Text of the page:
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Lawmakers forward nearly $700M plan to repair American Family Field

By: Ethan Duran//September 18, 2023//

Wisconsin Speaker of the Assembly Robin Vos is flanked by State Rep. Robert Brooks, left, and State Sen. Dan Feyen as they unveil a stadium repair funding plan aimed at keeping the Milwaukee Brewers in Milwaukee at a news conference on Monday at American Family Field in Milwaukee. (AP Photo/Morry Gash)

Lawmakers forward nearly $700M plan to repair American Family Field

By: Ethan Duran//September 18, 2023//

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Republican lawmakers on Monday introduced a plan of around $700 million to repair American Family Field with state, local and Milwaukee Brewers funding. The spending plan includes contributions from the city and county of Milwaukee, and the provision will likely run into opposition from local and state elected officials.

The Milwaukee Brewers are expected to contribute $100 million during the team’s extended lease through 2050. Under the current lease, the baseball team is expected to stay until 2030.

The legislation would have to be passed by both houses and signed by Gov. Tony Evers. The bill includes more than $200 million in contributions from Milwaukee County and the city of Milwaukee. Previously, Evers proposed his own $290 million payment plan in his 2023-25 state budget, but the proposal didn’t involve money from the city or county.

“The money spent so far doesn’t allow the team to remain in Wisconsin. … I promise you the deal put forth is good for taxpayers, is good for the state and is good for the team,” Assembly Speaker Robin Vos (R – Rochester) said at a news conference.

Lawmakers cautioned that the current plan may be amended or changed in the future, and added they wanted it to be a framework for future discussion.

Over 27 years, the state will contribute the most at $386.5 million to repair and improve American Family Field, according to a statement from lawmakers. The funding will come from the income tax generated by the Southeast Wisconsin Professional Baseball Park District.

Through the Wisconsin Department of Administration, the state would provide $60.8 million next fiscal year and $20 million each year through 2045-46, according to the proposal text.

Milwaukee County will contribute $135 million and the city will give $67.5 million until the lease is through, according to the bill text.

The income tax generated through the stadium district estimated a total of $666.5 million over 27 years, lawmakers cited from the Legislative Fiscal Bureau. Having the Brewers remain in Wisconsin will create a net of $242.9 million in income tax revenue until 2050, lawmakers added.

Lawmakers want the county and city to contribute, saying it was because the two have the most benefit. However, Democratic leaders in the state Assembly said Monday’s proposal would create a great financial burden on the county and city of Milwaukee.

“Throughout negotiations, Democrats have been optimistic about reaching a deal that keeps the Brewers in Wisconsin. However, the Republican proposal released today falls short of recognizing the regional benefit of American Family Field and places too great of a financial burden on the city and county of Milwaukee,” said Assembly Democratic Leader Greta Neubauer (D – Racine) and Assistant Democratic Leader Kaylan Haywood (D – Milwaukee) in a joint statement.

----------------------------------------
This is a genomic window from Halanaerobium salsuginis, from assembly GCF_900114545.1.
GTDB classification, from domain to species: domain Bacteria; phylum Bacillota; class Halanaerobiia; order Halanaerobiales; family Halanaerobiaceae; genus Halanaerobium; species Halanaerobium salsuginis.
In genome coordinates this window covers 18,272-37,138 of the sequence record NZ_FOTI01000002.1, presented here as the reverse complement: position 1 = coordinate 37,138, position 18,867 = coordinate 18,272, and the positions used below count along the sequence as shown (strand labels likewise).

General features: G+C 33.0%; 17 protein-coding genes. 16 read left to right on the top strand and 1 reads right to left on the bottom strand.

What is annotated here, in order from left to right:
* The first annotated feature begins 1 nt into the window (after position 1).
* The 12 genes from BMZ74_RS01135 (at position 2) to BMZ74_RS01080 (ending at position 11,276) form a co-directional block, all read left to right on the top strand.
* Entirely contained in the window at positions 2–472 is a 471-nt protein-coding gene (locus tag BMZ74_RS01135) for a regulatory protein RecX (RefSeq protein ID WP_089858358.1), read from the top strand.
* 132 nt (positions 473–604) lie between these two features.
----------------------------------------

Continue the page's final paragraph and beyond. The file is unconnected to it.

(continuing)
Milwaukee County Executive David Crowley cautioned that the county was still dealing with a fiscal deficit over the next several years but added he was open to discussion with the Legislature.

“The Milwaukee Brewers are an important asset for our community. While I have yet to see the proposed legislation announced today, I look forward to discussions with partners in the Wisconsin State Legislature and I am willing to work with them to find a common ground, bipartisan solution. However, it is important to recognize Milwaukee County is still facing a significant fiscal deficit over the next several years. Any new proposal by the State of Wisconsin must recognize that reality. I look forward to discussions with our State partners to identify a path forward that allows Milwaukee and the state to retain the Brewers, while providing Milwaukee County the resources to support our residents and communities in the years ahead,” Crowley said in a statement.

Another $25 million will be invested to “winterize” the stadium and allow it to be used year-round, said lawmakers at the news conference. Suggested uses for the winter were monster truck shows and concerts for additional tax revenue. If the stadium is converted for year-round use, it would maintain a 70-degree temperature indoors.

In May, the Milwaukee County Board of Supervisors unanimously voted against using a county tax levy to support repairs for the stadium. Five members of the Milwaukee Common Council went on the record as saying they didn’t want city taxpayers to foot the stadium repair bill.

“The Brewers are a tremendous asset and have put together a winning team by making very wise and strategic decisions with personnel and with payroll. We see no reason why they cannot do the same when it comes to addressing the repairs at Am Fam Field,” said Milwaukee alderpeople in a joint statement.


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